Just bought the Canon 17-55 f/2.8 IS USM.

40Hands

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Jun 29, 2004
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I've read a ton of reviews and forums regarding this lens. Still worrying that I might regret it! At ~$1000 it's not cheap but I've read really good things about it.

I'm sure once I have it on my 7D, I will be happy but I can't help but think I could get a 3rd party lens to do similar for less.

Also what the hell is wrong with Canon that they cannot provide a lens hood on a $1000 lens? Greedy bastards.


Anyone here own it?
 

jpeyton

Moderator in SFF, Notebooks, Pre-Built/Barebones
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Aug 23, 2003
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It's the lens to have for an APS-C body. But you're right, the Tamron 17-50mm f/2.8 gives you more bang-for-the-buck at around $350.
 

SexyK

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Jul 30, 2001
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Have it, love it. Don't think twice (unless you're considering going FF in the near future).
 

oogabooga

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Jan 14, 2003
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I am in the exact same position as you. I just bought the 17-55 f/2.8 IS as well :D Literally arrived yesterday, have barely had a chance to go out and use it yet though I did get it added very promptly to my camera insurance. Currently using the XSi with no plans to upgrade my body, although when/if I do it'll probably be a used 7D so this lens will still be good.

I agree that it's a shame that at 1k Canon doesn't include a lens bag and lens hood, I guess this is them throwing retailers a bone or something. Still, damnit. Also 77mm filters are pretty pricey. Then again, I did splurge for the Canon made lens over the Tamron or Sigma so I guess if I was that cost concerned I would have went with one of those. (can't really complain all that much about value when this probably wasn't the best 'bang for buck' purchase)

The lens itself (the little I've played with it) has been great. The focusing seems faster and is certainly much quieter than the kit lens I'm upgrading from. It is heavier and bigger on the camera, which is the cost of doing business. At least my camera doesn't look like a toy anymore like it did with the kit lens I guess. I'm pretty pleased so far and like this lens a lot. I hope I like it even more once I have a chance to go out and take some shots.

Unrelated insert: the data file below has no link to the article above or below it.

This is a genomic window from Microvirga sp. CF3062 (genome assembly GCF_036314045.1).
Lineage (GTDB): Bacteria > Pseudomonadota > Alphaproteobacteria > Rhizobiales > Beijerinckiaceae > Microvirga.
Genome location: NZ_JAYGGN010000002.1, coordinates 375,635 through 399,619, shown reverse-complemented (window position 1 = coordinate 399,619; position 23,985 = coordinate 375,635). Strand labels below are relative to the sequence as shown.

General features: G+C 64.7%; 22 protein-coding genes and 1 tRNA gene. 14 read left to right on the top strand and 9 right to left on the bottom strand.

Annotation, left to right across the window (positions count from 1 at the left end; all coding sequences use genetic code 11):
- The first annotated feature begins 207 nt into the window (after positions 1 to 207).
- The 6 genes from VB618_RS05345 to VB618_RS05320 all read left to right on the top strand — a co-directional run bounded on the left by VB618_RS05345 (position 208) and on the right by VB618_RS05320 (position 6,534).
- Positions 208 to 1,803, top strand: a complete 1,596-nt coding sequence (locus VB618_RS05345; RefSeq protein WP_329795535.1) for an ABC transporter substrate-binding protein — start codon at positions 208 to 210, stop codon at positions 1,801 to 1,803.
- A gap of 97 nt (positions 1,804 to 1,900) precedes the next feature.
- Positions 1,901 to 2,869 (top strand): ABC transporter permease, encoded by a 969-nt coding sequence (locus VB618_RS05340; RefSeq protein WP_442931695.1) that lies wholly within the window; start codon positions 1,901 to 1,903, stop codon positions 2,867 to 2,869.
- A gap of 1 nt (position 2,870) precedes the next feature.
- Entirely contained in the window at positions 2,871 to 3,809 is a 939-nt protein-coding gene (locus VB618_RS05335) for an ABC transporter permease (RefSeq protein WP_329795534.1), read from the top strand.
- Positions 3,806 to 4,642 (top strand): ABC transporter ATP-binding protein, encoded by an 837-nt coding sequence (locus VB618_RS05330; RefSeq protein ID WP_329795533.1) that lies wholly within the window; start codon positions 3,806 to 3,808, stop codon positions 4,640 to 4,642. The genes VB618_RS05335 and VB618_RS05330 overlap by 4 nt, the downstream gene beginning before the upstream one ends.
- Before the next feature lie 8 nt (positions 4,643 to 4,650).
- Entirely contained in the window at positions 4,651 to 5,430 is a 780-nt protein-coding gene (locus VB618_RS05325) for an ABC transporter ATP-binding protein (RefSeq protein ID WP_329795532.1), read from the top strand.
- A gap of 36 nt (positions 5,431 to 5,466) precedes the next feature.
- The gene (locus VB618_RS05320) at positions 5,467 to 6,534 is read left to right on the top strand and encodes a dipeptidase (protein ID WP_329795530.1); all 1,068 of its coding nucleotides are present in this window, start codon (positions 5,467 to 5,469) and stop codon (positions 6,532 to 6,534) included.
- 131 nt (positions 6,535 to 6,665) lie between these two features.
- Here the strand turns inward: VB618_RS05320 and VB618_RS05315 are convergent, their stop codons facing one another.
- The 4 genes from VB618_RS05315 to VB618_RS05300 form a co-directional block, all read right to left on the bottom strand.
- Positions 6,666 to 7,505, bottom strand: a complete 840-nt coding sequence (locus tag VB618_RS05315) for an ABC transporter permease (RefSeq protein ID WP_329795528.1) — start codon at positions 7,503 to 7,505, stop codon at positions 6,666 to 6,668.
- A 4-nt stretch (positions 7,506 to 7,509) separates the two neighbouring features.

I also worry that I'm going to regret dropping 1K+ on this guy, but the resale value remains really high so I suppose if it becomes an issue (dear lord please don't become an issue) I can sell it at an acceptable loss.
 

40Hands

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Jun 29, 2004
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I'm going to be using this lens for a wedding in a month so I figure it will be paying for itself with some (hopefully) excellent shots!

Ooga, did you buy a UV filter for it? If so, what one did you get?
 

oogabooga

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Jan 14, 2003
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I didn't buy a UV filter for it. I did buy a B+W Wide Angle Circular Polarizer for it for some outdoor shots. My family is going on a vacation where we'll be hitting national parks between CA -> las vegas -> grand Canyon -> Colorado so I figure having a circular polarizer might be nice.
 

40Hands

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Jun 29, 2004
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I didn't buy a UV filter for it. I did buy a B+W Wide Angle Circular Polarizer for it for some outdoor shots. My family is going on a vacation where we'll be hitting national parks between CA -> las vegas -> grand Canyon -> Colorado so I figure having a circular polarizer might be nice.


Yeah I've considered a polarizer for it but damn those little pieces of glass run some $$. I guess I should know better after seeing what a plastic case full of glass costs :D